The sign of $s(v_i)$ gives the predicted class label, and $\vert s(v_i)\vert$ gives the confidence of the prediction.

Figure 6(c) gives the 10-fold cross-validation results for this algorithm. Clearly, iterative classification using the link structure does much better than the text-based classification. In some sense, this algorithm can be considered as a heuristic graph partitioning algorithm. Thus the question is: will the traditional graph partitioning algorithms do better than this heuristic approach?

3.2.3 Unconstrained Partitioning

Figure 6(d) shows accuracy results obtained using the unconstrained EV and EV+KL algorithms for the three datasets. Unlike the two earlier approaches, unconstrained partitioning does not need the manually-labelled postings as training data; thus the accuracy was computed simply by checking how many labeled individuals were assigned correct partitions.

Note that the iterative classification algorithm should really be compared to the constrained graph partitioning algorithm (that also uses training data), not the unconstrained graph partitioning. Nevertheless, it is quite interesting that even unconstrained graph partitioning does quite well on two of the datasets: Abortion and Gun Control. It does about as well as iterative classification, and much better than text-based classification. We will explain shortly why the accuracy obtained is not high for the third dataset (Immigration). KL marginally improves EV for Abortion and Immigration, but degrades EV for Gun Control.

Although the results for Gun Control are not that much better than assigning everything to the majority class, these results were not obtained by assigning everything to the majority class. In fact, all the errors were due to the misassignments of majority class to minority class. This phenomenon can be explained as follows. When the distribution of classes is skewed, it is quite likely that there will be some majority class people who will interact more with other majority class people than with the minority class. So they will be misclassified. On the other hand, most of the minority class people will be correctly classified since they will interact much more with the majority class.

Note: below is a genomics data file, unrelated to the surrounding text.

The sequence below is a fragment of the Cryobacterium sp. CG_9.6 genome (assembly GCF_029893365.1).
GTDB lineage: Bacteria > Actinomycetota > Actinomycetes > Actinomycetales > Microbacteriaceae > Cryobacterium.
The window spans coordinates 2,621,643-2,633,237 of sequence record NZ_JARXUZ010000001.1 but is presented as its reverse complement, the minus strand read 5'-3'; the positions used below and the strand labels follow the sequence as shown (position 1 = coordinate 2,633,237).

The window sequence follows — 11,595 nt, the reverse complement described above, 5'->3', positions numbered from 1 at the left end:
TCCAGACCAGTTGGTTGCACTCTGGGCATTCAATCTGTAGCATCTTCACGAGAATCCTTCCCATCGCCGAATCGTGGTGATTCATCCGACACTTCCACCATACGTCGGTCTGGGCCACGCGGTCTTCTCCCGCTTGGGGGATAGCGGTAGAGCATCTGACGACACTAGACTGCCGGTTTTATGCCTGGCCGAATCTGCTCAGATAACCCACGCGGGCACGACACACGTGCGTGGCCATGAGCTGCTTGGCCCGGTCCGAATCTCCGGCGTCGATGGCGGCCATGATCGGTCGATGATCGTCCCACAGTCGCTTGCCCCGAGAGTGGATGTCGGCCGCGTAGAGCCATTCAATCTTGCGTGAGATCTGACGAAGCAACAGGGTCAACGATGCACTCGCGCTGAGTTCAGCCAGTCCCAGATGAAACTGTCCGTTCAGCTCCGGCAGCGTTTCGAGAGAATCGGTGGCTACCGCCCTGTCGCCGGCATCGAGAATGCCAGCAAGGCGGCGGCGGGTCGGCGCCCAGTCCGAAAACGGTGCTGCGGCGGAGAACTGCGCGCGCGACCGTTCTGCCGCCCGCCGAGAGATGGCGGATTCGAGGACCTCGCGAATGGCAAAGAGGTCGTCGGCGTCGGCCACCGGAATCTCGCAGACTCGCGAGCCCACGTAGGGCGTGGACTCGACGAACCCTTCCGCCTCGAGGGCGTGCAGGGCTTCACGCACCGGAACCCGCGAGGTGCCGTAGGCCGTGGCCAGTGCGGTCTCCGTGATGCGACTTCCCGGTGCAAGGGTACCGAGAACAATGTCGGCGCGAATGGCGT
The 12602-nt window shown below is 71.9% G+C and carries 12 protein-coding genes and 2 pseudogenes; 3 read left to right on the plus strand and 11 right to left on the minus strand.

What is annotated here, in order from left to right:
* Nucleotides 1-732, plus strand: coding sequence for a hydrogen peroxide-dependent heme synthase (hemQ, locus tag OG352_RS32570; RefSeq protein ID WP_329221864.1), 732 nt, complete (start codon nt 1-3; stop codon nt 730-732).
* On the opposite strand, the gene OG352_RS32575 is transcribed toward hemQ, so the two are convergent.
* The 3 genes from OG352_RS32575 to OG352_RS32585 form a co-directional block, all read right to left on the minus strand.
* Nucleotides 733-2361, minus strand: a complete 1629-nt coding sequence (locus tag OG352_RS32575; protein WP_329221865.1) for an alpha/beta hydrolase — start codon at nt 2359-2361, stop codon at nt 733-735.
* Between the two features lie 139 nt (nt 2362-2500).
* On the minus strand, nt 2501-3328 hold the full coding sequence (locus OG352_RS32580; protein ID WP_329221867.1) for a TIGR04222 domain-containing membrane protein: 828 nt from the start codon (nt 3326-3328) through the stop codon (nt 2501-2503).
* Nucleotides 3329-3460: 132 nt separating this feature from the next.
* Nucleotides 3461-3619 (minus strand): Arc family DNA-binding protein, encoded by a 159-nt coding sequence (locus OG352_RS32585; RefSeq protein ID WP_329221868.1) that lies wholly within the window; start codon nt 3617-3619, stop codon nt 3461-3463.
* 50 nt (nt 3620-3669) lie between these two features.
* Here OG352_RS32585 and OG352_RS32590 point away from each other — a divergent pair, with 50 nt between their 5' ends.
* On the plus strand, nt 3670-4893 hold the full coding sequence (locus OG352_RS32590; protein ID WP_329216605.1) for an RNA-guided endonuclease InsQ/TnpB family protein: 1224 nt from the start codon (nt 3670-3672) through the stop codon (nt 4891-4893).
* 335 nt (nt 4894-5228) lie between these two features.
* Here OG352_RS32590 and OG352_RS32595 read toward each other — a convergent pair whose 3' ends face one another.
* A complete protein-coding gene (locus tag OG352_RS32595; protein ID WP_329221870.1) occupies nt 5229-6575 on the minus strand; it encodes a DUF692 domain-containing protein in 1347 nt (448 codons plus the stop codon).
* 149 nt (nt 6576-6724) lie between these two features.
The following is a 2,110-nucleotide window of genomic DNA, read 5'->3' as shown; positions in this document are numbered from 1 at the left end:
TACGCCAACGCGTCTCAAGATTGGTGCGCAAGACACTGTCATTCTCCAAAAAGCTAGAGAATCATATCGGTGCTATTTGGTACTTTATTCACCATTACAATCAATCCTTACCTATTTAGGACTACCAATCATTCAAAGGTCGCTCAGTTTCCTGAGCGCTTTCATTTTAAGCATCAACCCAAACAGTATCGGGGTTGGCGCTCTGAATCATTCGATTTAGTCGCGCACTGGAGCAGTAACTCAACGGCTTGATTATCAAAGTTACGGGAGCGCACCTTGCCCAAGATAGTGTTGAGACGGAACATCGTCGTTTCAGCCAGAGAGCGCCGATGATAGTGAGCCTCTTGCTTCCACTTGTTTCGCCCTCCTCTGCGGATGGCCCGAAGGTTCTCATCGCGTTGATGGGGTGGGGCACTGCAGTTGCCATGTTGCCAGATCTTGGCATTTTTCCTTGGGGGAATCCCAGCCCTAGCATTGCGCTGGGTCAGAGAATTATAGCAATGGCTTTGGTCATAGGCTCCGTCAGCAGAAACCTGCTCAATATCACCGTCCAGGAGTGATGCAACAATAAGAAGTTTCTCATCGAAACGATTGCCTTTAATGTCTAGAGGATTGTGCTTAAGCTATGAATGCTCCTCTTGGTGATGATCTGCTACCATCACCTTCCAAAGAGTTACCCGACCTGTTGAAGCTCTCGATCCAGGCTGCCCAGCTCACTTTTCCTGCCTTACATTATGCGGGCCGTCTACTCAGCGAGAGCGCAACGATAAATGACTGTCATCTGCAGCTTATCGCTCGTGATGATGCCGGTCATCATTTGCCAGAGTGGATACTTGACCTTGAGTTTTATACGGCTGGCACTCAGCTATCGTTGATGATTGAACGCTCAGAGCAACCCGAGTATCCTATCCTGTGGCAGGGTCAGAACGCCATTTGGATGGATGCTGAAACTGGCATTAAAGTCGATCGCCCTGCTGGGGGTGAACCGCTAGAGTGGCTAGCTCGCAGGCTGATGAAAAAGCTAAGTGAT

To understand why EV did not do well on Immigration, we ran KL 1000 times starting with different random partitions, and measured cut weight versus accuracy. The results are shown in Figure 7. This figure confirms the observation we made in Section 2 that high accuracy implies high cut weight, but not vice versa. For Immigration, accuracy for a cut weight of 84% ranges between 50% and 87%. We therefore need to use constrained partitioning to nudge EV towards partitions that have high cut weight as well as high accuracy.

Figure 7: While high accuracy implies high cut weight, the reverse is not true.
Immigration \\ [.5ex]

3.2.4 Constrained Graph Partitioning

Figure 6(e) shows the result of 10-fold cross-validation obtained by choosing different small subsets of the hand classified vertices as the manually tagged ones. We see that the accuracy results (compared to unconstrained graph partitioning) are now about the same for Abortion, better for Gun Control, and dramatically better for Immigration. Constrained graph partitioning does consistently (4% to 6%) better than iterative classification on all three datasets.

4 Sensitivity Experiments

In this section, we explore the impact of various data set parameters on the performance of the algorithms. Since it is infeasible to obtain real world data for a variety of parameter settings, we resort to synthetic data. We do this study largely to verify that the proposed algorithms are not dependent on some peculiarities of the datasets used in the experiments, and do work under a variety of settings.

4.1 Synthetic Data Generation

Figure 8 gives the baseline parameters used to create the synthetic datasets. We chose to make our classes unbalanced, i.e. 60% of the users are chosen in the majority (in our case, positive) class. Purity $P$ is the fraction of links that cross from one class to the other; i.e. purity determines the expected number of antagonistic links in the network.

Figure 8: Baseline parameters for the synthetic data experiments. In each case, when we varied one or other of our parameters, the others were kept fixed at the baseline levels.

$\vert V\vert$